Children’s Day Celebration – Online Sunday Gathering

Sunday Gathering (Dec. 20 at 4 pm)

Children’s Day Celebration with Shambhala Touching the Earth Collective and Shambhala Office of Families and Children



Join the international Shambhala community for a fun-filled celebration of Children’s Day and Solstice.  This family-friendly online Sunday Gathering is a way to connect with the cycles of the seasons and the importance of family and children.

Presenters will include Sangyum Agness Au, Daniel Naistadt, Andrew Forbes (musician), Laura Simms (story-teller), Barbara Bash (artist and calligrapher), and more!

You are invited to bring a candle, matches, and paper, markers, and crayons. You can click here for more information about this year’s worldwide Children’s Day celebration.

Sunday December 20th, 4 to 5 pm (Atlantic Time)

Click here to register for this free event!  (donations gratefully accepted – patron price helps to support this event and Sunday gatherings)

And click here to view an offering from Children’s Day gathering, December 2019, in Halifax.  The page includes poems and a link to a short video of dance from the Four Dignity animals – Tiger, Lion, Garuda, and Dragon.

 


 

Dear Friends,
 

As we move toward Children’s Day on December 21, 2020, we’re reaching out to send you warm greetings, and to acknowledge the turbulent times we’ve all been living through. We hope that all of you are well, and finding ground in practice and loved ones.
 

The year-end holiday of Children’s Day is also the Winter Solstice in the Northern hemisphere, and the Summer Solstice in the Southern hemisphere. Our major holidays in Shambhala are tied to these seasonal shifts to remind us of our undeniable link to the natural world as human beings living on this planet.
 

On December 21st, we won’t be able to gather in most places due to the pandemic.  It seems like we could all use some connection and kinship, so we want to offer ideas for marking the seasonal change and celebrating our children.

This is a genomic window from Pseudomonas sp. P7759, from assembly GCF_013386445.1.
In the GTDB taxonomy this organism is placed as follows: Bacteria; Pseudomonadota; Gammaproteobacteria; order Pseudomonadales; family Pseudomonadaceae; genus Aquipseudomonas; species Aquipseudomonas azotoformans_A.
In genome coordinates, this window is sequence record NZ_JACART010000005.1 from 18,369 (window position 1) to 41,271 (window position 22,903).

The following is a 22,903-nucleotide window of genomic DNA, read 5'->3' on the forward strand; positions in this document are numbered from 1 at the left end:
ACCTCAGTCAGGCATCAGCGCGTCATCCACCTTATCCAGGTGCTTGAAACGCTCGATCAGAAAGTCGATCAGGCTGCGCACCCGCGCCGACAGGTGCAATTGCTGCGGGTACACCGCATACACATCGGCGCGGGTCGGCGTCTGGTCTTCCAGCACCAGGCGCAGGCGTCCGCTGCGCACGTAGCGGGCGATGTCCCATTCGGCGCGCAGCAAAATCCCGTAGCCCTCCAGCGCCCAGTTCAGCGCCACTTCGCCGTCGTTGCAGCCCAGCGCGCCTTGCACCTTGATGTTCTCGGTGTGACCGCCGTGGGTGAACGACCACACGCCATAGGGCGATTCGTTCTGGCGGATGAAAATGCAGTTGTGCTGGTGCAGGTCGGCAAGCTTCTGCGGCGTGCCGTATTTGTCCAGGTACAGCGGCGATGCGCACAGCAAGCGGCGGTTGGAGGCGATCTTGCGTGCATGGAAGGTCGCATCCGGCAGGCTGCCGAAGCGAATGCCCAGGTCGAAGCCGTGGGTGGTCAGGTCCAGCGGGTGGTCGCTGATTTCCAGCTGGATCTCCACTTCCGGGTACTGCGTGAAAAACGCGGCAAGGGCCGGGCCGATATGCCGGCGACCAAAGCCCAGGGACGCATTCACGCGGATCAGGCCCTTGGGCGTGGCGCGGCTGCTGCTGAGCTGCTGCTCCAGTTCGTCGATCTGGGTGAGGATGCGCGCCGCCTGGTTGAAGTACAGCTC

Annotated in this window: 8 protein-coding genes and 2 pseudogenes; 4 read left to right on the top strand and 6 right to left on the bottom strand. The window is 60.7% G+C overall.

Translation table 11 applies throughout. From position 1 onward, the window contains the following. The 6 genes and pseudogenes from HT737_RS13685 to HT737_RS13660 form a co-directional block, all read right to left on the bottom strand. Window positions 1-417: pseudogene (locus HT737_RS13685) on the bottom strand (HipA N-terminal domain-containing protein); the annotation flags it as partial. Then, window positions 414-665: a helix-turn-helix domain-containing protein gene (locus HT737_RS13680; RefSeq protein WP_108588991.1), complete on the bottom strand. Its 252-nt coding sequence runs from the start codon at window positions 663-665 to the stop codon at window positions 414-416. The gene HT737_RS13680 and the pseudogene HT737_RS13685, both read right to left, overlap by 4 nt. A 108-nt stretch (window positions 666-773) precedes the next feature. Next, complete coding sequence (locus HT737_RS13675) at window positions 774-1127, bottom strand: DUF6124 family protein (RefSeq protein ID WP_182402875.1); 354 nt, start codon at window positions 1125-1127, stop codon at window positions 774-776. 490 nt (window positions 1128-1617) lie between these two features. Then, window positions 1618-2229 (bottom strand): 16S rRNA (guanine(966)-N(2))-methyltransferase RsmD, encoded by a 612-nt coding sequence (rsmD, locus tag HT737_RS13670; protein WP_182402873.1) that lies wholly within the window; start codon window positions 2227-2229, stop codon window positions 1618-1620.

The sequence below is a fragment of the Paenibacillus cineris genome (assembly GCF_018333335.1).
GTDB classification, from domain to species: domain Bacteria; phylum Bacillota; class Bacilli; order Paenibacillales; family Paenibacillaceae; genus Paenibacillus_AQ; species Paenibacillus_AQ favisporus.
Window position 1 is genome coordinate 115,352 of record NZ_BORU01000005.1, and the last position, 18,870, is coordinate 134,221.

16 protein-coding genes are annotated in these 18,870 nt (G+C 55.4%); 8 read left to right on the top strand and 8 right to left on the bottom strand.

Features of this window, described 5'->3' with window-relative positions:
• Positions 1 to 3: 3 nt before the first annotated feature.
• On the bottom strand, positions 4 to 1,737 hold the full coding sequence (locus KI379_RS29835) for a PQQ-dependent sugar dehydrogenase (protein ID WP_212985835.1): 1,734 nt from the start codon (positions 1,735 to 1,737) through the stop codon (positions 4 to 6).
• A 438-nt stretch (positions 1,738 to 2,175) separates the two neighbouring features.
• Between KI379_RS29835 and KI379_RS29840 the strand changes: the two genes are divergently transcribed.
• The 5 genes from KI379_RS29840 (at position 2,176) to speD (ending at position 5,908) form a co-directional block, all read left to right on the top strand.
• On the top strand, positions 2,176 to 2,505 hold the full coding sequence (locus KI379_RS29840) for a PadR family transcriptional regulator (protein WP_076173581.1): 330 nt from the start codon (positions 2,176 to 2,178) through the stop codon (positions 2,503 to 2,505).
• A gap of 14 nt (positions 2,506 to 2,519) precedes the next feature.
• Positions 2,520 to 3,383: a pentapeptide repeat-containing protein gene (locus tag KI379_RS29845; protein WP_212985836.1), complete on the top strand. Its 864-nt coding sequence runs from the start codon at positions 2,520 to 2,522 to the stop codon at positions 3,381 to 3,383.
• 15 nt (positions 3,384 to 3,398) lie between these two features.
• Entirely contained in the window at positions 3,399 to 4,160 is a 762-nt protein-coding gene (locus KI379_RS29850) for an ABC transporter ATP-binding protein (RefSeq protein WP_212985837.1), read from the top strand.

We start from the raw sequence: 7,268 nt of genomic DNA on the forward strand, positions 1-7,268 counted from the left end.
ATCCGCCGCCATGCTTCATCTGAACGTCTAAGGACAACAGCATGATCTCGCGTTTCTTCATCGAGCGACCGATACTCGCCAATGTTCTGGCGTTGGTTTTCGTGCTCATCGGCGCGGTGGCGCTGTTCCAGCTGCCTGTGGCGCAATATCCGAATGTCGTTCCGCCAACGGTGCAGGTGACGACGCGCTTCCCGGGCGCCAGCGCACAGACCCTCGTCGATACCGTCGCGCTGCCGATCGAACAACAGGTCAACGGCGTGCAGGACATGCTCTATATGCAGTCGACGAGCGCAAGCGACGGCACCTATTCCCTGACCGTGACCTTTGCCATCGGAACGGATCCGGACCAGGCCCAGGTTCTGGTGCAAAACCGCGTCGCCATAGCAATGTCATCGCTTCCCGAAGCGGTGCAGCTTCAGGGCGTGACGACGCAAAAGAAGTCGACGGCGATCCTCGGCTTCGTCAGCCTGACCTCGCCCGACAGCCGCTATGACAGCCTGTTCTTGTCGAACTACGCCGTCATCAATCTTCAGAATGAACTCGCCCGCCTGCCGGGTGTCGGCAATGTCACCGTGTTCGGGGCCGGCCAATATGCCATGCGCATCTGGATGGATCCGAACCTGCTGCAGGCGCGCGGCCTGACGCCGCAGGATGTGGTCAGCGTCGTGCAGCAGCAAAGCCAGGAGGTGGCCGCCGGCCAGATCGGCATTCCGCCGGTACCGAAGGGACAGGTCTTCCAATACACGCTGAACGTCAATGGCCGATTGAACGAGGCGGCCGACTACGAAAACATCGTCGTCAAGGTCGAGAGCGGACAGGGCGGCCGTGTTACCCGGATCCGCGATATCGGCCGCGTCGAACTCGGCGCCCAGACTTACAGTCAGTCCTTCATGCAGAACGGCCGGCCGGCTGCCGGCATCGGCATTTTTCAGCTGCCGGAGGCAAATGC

• Create a Children’s Day/ Solstice shrine: The usual elements can be found here, and there is also room for lots of creativity and including your own family traditions.
     

  • Consider family or friend gatherings online to share a meal, play games or share stories of holidays past with young ones. Children love to hear the stories of how they were born, or tales from our own childhoods. You could also share the Children’s Day Story by Marty Janowitz included here.
     

  • Outdoor activities: If considered safe in your area, gather for a hike or small campfire with a few friends.
     

  • Socially distant outdoor gatherings: Invite friends or neighbours to stop by for a doorstep hello, and offer them hot cider or cocoa if it’s chilly where you live, or a refreshing lemonade or iced drink if it’s Summer Solstice for you. We could maintain distance and still share a moment.
     

  • Household baking activities: Children often love traditions, so sharing seasonal food and drinks and involving them in the preparation is a heartfelt experience. This year we are particularly inspired to share ideas for baking as a household. Theresa Spicer has created a lovely piece about baking decorated saffron breads for Children’s Day, and offers it for your enjoyment. Click here to view.

 

We would also love to see what your family or household bakes together! We can share photos on the Shambhala Network conversation that we’ve started here.
 

Please feel free to share this email and resources with anyone that might be interested or find these resources supportive.
 

Yours in the warmth of the Great Eastern Sun,
 

Wendy Friedman
On behalf of the
The Shambhala Office of Culture

 

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